Behind every successful personal injury claim, there’s a massive pile of documentation. Insurance companies are sneaky, and they will not pay for an injury unless they are forced into a corner. In-depth record keeping can strengthen your injury claim in a variety of ways, and working with an experienced personal injury attorney can help you know exactly which types of records to maintain.
The team at McPhillips Shinbaum is here to help you fight for justice after a personal injury. Find out how we can help you by calling us at 334-262-1911.
How Your Records Support Your Personal Injury Claim
Accurate records are the foundation of any personal injury claim. Without them, a claim is flimsy, impossible to prove, and unlikely to be successful. To start, clear records help establish liability. Once you can prove who is liable for an injury, you put pressure on the insurance company to account for their client’s negligence.
Records can also prove causation. It’s important not just to prove your injuries, but to show what caused them. Crash scene documentation and medical records create a strong link between an accident and your subsequent injuries.
Thorough records go a long way in quantifying your economic and non-economic damages. Without proof of what you’ve lost, the insurance company will always take the most optimistic outlook they can. They’ll assume your injuries are minor or nonexistent and that you did not miss any time at work. When you can prove your losses, they can’t hold onto those lies any longer.
All in all, your records can put your attorney in the best place possible to begin preparing for negotiations or getting ready for court.
Documenting the Incident
Documenting the incident is a vital part of your records. Without proper documentation of the accident or incident that led to your injuries, your claim is on shaky ground. Photographs and video footage are excellent for proving what happened and how things went wrong. You can also support your photographic evidence with eyewitness statements, your own written statements, and physical evidence.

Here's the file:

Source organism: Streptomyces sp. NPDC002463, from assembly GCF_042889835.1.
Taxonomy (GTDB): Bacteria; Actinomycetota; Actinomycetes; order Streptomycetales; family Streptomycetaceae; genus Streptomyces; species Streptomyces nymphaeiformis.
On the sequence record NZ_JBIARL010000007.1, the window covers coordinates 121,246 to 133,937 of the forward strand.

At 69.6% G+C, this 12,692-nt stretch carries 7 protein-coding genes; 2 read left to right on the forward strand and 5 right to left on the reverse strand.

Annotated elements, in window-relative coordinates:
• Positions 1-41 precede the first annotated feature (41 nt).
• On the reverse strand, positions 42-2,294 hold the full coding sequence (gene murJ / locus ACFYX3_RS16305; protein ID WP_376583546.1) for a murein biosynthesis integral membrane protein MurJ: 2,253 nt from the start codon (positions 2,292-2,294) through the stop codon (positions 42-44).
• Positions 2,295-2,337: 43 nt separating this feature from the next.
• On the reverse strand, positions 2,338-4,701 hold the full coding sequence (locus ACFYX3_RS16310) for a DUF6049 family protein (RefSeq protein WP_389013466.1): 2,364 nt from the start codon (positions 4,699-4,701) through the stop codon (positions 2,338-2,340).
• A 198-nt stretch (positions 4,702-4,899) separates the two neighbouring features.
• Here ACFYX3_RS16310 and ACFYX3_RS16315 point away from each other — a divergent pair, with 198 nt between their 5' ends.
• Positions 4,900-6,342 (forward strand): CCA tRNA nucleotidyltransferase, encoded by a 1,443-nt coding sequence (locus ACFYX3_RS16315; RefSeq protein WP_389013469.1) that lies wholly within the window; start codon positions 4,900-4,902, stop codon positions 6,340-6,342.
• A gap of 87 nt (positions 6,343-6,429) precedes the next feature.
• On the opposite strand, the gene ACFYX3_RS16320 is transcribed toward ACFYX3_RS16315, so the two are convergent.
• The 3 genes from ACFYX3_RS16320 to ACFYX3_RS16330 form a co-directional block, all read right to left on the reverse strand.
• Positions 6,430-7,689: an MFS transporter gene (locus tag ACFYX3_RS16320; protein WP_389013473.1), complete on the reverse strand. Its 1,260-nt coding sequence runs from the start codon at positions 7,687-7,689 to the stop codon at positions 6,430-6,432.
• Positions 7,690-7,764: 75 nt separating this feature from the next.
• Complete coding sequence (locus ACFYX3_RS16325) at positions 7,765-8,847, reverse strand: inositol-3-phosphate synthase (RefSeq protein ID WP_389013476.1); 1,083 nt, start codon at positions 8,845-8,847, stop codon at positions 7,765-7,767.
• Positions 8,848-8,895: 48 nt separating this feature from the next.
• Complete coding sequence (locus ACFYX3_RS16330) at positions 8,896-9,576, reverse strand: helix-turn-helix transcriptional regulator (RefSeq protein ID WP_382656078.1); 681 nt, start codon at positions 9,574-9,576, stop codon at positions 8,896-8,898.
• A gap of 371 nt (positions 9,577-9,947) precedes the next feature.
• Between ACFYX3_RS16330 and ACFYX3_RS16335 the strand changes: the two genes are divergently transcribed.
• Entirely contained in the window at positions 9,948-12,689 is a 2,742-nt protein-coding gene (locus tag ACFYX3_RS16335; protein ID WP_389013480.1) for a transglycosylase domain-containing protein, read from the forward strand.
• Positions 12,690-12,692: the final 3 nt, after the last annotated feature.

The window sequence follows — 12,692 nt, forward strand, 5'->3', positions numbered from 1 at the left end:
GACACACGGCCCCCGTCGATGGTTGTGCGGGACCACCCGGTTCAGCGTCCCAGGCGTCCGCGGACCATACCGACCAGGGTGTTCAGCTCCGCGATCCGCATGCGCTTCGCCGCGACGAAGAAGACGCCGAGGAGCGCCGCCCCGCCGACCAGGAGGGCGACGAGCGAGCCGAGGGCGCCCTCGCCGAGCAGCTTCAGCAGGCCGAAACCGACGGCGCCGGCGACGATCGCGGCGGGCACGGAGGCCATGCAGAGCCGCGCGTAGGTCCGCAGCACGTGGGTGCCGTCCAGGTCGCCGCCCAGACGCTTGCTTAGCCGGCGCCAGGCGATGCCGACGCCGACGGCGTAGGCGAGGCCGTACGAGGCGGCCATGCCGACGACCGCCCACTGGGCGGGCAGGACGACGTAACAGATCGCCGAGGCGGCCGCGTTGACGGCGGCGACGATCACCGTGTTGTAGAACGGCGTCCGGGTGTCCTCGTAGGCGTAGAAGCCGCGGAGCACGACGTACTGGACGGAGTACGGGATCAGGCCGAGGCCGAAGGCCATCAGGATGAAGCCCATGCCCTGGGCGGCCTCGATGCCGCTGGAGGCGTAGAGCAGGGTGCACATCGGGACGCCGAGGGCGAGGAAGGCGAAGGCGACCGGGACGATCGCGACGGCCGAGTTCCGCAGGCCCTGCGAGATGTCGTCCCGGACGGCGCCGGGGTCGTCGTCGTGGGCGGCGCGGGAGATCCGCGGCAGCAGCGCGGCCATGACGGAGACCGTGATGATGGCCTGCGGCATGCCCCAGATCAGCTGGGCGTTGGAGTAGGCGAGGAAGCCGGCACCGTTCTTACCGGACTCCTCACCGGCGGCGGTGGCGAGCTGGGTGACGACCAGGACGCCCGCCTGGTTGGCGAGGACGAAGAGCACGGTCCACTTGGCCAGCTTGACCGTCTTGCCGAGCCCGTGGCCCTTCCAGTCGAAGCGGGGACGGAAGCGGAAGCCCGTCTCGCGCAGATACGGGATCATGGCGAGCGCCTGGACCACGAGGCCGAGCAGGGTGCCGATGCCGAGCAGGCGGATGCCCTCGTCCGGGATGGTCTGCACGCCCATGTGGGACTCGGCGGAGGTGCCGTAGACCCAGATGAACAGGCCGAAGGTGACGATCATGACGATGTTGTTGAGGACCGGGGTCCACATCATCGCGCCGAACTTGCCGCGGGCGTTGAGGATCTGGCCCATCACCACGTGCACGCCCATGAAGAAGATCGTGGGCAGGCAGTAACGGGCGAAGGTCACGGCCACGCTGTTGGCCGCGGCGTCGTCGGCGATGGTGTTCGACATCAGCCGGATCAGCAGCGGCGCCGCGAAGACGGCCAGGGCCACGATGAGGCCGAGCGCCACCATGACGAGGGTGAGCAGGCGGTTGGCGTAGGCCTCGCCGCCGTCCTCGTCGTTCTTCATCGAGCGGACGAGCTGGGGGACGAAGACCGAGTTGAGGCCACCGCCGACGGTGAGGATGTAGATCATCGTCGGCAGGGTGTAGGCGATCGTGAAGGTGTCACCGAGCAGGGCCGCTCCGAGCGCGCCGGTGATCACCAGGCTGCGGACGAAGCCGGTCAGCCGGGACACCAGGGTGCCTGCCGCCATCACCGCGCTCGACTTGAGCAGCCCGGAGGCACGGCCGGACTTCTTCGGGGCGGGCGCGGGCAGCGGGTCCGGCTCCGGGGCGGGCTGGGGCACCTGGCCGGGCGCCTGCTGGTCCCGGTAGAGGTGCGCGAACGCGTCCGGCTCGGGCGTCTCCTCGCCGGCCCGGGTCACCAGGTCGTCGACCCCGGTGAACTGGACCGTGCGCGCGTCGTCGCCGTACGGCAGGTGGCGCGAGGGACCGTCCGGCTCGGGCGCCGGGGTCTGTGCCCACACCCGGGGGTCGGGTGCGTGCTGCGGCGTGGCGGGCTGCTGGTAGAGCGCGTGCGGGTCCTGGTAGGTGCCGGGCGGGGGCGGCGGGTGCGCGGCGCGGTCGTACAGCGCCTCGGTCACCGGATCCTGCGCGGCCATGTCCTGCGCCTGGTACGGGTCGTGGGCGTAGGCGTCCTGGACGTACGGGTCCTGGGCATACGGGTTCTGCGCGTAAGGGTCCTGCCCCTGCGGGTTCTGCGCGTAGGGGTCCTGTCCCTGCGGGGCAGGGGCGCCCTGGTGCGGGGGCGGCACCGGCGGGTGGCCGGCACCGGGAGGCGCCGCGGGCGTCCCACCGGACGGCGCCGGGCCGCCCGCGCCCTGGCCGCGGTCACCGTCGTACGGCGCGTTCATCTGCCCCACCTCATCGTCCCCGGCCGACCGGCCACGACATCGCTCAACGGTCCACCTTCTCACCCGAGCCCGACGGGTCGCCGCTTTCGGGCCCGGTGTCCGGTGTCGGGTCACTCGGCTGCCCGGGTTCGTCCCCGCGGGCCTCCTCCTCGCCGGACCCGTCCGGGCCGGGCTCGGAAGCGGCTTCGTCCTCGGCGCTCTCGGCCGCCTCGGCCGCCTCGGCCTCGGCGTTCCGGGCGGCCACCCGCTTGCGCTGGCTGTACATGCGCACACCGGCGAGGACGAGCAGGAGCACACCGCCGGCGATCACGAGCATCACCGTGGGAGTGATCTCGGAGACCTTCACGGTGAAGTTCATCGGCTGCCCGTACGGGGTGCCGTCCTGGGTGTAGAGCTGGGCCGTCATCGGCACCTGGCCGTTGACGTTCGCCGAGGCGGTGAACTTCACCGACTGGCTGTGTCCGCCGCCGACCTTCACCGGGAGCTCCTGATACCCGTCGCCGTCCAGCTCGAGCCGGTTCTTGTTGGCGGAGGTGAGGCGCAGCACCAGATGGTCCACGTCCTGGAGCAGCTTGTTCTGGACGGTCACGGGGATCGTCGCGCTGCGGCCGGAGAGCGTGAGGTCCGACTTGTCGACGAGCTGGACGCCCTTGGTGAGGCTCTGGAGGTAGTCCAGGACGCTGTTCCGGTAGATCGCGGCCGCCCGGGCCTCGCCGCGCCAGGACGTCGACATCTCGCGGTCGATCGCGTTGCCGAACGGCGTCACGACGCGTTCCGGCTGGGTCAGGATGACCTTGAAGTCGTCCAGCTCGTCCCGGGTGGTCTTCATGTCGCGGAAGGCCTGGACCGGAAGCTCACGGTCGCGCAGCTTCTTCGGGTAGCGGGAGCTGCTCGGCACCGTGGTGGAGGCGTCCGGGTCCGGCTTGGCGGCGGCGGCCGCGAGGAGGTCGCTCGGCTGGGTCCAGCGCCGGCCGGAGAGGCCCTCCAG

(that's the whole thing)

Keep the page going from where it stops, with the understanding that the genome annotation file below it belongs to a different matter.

Physical evidence may include broken or damaged items, clothing items, and debris. If your injury was caused by a car accident, don’t forget to get a copy of the police report for your records. If you had a slip and fall incident, get an injury report from the place you fell.
Remember, proving the extent of your injuries is crucial if you want to get fair and full compensation. Your initial medical assessment shows how quickly you sought treatment after your injury and what the doctor’s initial thoughts were. This type of documentation gives you a starting point for your recovery.
Other important medical documentation may show the treatments you’ve received, how much progress you have made over time, which diagnostic tests you’ve undergone, and any mental health treatment you’ve needed as a result of your injuries. As you start receiving bills, don’t forget to keep them as well. Medical expenses are often the biggest component of a personal injury claim.
Your medical bills are just part of the financial records you should keep after a personal injury. If you have to pay any copays, pay for parking, or otherwise spend your own money on your medical care, keep receipts. When you receive bills, make copies and save them for your claim.
Your income is likely to take a hit as you recover from your injury, so take some time to document the time you spend away from work. You may want to get written reports from supervisors if you are forced to go home early or if you take unpaid time off of work after running out of sick pay. If you must pay out-of-pocket to keep your insurance active in the interim, document that as well.
If you suffered any property damage during the accident, get repair and replacement estimates for each item damaged. This could be a sizable part of your claim.
Choose McPhillips Shinbaum for Your Personal Injury Claim—Contact Us Today
The sooner you reach out to McPhillips Shinbaum after an injury, the more quickly we can begin building your claim and advocating for you. Set up a time to talk now by calling us at 334-262-1911 or contacting us online.